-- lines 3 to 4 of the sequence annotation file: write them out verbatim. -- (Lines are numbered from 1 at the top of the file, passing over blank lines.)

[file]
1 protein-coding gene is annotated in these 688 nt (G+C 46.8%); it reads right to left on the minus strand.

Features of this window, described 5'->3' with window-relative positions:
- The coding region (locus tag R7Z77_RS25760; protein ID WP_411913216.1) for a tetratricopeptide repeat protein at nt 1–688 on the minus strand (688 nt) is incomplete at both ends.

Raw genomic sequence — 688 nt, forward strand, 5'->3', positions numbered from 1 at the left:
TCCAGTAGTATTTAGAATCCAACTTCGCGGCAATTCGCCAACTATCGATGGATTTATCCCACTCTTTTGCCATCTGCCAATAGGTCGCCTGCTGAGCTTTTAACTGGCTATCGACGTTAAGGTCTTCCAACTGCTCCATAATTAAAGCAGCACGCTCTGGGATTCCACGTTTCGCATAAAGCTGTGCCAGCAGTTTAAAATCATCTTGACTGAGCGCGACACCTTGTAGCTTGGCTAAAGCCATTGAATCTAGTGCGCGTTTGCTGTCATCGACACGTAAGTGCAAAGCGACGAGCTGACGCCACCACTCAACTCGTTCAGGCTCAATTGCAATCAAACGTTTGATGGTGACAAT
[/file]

- The coding region (locus tag R7Z77_RS25760; protein ID WP_411913216.1) for a tetratricopeptide repeat protein at nt 1–688 on the minus strand (688 nt) is incomplete at both ends.

Raw genomic sequence — 688 nt, forward strand, 5'->3', positions numbered from 1 at the left: